Putting the Civic Cart Before the Horse

Should college students be political activists?

A new paper published by the Center for Information and Research on Civic Learning and Engagement at Tufts University says yes. This view has been implicitly endorsed by Wake Forest University, which selected the study as the freshman reading assignment for the past summer.

The study, “Millennials Talk Politics: A Study of College Student Political Engagement,” is a refreshing change from the “victimization” trend of much summer reading. However, it encourages civic participation among American college students while ignoring the more important problem, their lack of civic education.

“Millennial” students are already volunteering in record numbers—either to pad their resumes or from a sense of compassion (which the “Gen-X” generation, now mostly over 30 years old, inexplicably lacked). By the early 2000s, volunteering had become commonplace. Students willingly spend free time at the soup kitchen or SPCA. But according to “Millennials Talk Politics,” political activism has not followed suit.

And for good reason, in my opinion. My experience as a political science instructor taught me that most college students aren’t ready to tackle political issues seriously. “Millennials Talk Politics” even acknowledges this: “Today’s college students…don’t feel adequately informed or able” to make political decisions. Many students come to campus with only a rudimentary understanding of our political system, and no idea how everyday political decisions affect them personally.

A recent study issued by the Intercollegiate Studies Institute (ISI) revealed that the average college freshman knows astoundingly little about America’s history, government, international relations, and the market economy. Most students earned an “F” on the ISI’s American civic literacy exam. According to ISI, “Seniors do not know America’s founding documents. Only 45.9% know that the line ‘We hold these truths to be self-evident, that all men are created equal’ comes from the Declaration of Independence.”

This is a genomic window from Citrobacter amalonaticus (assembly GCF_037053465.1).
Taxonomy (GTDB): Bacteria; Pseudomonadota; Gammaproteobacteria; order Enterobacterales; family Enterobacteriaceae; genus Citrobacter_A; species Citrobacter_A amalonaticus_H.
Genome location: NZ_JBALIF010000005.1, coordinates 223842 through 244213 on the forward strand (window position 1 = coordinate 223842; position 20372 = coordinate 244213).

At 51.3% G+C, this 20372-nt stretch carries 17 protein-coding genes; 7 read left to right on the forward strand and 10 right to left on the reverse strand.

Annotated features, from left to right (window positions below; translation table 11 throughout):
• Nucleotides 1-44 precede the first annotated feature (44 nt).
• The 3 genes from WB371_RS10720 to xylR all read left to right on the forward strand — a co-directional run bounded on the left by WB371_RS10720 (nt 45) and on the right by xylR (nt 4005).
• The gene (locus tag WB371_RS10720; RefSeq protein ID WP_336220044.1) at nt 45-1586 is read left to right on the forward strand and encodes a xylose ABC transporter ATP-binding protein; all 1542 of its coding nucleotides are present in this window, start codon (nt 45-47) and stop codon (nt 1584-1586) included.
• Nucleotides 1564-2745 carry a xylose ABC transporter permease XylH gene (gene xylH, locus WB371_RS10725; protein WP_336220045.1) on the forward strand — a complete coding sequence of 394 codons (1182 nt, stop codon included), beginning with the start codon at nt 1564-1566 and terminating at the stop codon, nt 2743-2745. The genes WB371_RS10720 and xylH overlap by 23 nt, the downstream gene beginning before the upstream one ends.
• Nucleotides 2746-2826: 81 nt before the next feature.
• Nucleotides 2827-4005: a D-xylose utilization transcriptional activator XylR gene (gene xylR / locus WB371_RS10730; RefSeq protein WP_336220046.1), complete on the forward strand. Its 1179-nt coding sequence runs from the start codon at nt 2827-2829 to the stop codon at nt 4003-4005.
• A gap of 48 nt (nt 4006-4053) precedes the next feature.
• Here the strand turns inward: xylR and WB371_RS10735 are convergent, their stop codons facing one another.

In teaching introductory American Politics, I learned that most students get their nightly news—and any understanding of politics—from late-night parodists Jon Stewart or Stephen Colbert. It’s no wonder that they’re more likely to know about Paris Hilton’s energy plan than a presidential candidate’s.

Do we want these students to become politically active? Certainly not yet. They wouldn’t have anything on which to base their arguments, their ideologies, or their votes. Yet, “Millennials Talk Politics” recommends, “All students need to have opportunities for civic and political participation.”

Before colleges encourage students to participate, they should first teach them to understand. Current proposals to foster student engagement—via community service, political activism or service learning—leave little room for education. “Millennials Talk Politics” misses the point: Students don’t lack opportunities to participate. (The presidential campaigns are champing at the bit for student involvement.) Students simply lack the knowledge to participate meaningfully.

Without knowledge of our political system, how can students even evaluate the organizations for which they might volunteer? Or the candidates for whom they might campaign?

Universities can start by going back to basics. Instead of allowing students to choose between film studies, pop-culture trivia, or narrowly specialized topics, general education requirements should include, for a start: American history, American government, and micro- and macro-economics. A class on personal finance would probably also be a good idea; maybe another on foreign policy.

Many schools claim to be preparing students to be “global citizens.” They should first make sure that today’s students know how to be American citizens.

College students are America’s future leaders. In time, they will take part in political activism and lead the governments, businesses and non-profit institutions of tomorrow. While programs like Wake Forest’s are well intentioned, they miss the mark. Instead of heedlessly encouraging participation, colleges should be deepening student understanding of our nation’s history and institutions. Participation will certainly follow.

Jenna Ashley Robinson is campus outreach coordinator for the John W. Pope Center for Higher Education Policy.